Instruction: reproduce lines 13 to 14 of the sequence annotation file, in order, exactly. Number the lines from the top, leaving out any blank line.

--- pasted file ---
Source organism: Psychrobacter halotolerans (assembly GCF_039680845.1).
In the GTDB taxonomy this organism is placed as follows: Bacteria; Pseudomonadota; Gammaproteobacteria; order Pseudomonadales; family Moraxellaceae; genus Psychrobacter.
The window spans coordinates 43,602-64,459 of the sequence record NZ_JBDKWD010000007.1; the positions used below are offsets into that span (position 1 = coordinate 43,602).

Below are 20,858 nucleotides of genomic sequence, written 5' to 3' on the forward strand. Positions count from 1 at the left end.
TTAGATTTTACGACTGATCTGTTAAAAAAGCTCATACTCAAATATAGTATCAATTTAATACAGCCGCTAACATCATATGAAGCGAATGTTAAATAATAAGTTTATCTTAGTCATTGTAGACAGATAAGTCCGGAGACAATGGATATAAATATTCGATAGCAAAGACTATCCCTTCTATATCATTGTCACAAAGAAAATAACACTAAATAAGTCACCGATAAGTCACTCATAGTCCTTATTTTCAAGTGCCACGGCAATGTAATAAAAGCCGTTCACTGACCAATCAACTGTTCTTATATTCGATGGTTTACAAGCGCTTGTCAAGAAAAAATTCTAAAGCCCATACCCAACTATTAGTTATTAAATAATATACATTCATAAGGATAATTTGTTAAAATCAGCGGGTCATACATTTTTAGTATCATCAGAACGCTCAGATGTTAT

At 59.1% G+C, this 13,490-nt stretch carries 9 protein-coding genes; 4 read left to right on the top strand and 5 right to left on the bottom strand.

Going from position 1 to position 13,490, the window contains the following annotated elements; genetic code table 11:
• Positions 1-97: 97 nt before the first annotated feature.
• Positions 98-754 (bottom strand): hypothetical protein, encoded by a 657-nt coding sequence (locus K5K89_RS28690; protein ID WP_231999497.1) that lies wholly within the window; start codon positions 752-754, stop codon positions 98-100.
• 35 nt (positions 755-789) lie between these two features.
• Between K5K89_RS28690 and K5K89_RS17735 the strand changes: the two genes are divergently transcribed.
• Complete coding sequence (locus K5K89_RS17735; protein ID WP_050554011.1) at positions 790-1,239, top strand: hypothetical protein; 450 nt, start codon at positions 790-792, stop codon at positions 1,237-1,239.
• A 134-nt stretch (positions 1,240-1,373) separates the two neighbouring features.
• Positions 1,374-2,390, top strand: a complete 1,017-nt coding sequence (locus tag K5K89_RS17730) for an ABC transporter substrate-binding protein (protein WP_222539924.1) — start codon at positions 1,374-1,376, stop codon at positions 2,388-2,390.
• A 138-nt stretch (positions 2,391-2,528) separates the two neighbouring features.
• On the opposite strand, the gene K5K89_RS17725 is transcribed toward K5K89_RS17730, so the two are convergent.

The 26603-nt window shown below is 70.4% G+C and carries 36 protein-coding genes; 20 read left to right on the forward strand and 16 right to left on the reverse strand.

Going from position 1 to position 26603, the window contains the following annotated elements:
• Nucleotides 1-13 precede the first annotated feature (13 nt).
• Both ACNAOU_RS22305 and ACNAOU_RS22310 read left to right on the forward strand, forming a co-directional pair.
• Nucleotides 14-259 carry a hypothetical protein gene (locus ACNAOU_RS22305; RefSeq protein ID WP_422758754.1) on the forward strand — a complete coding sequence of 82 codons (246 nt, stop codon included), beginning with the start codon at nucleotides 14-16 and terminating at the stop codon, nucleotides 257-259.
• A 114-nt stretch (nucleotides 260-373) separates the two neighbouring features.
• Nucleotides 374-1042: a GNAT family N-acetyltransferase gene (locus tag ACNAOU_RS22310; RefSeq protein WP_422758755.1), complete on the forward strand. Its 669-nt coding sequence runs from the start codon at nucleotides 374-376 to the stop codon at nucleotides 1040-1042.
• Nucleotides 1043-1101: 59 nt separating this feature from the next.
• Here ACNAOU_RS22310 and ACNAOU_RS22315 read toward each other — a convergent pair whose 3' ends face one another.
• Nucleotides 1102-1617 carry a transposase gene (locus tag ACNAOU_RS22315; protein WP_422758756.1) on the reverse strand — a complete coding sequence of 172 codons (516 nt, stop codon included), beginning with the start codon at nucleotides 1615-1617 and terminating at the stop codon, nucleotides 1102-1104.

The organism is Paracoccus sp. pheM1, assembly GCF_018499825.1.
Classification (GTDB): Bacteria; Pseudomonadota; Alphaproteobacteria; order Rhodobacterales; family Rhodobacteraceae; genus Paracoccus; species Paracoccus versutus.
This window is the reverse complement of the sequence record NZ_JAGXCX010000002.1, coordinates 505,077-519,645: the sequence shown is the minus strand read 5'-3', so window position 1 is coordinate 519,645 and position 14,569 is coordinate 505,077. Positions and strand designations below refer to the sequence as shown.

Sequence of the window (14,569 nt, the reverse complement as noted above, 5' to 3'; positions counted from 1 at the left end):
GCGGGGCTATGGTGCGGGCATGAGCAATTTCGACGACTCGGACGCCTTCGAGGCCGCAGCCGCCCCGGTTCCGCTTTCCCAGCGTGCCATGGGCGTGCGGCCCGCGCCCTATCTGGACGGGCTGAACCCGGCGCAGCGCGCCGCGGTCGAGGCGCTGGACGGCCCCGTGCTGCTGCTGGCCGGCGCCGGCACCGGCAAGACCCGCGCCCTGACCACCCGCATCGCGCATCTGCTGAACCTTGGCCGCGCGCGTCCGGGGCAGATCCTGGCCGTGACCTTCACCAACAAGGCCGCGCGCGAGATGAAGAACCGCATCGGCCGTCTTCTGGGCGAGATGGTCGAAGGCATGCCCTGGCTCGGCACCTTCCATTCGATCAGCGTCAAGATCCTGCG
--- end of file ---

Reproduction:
• A 134-nt stretch (positions 1,240-1,373) separates the two neighbouring features.
• Positions 1,374-2,390, top strand: a complete 1,017-nt coding sequence (locus tag K5K89_RS17730) for an ABC transporter substrate-binding protein (protein WP_222539924.1) — start codon at positions 1,374-1,376, stop codon at positions 2,388-2,390.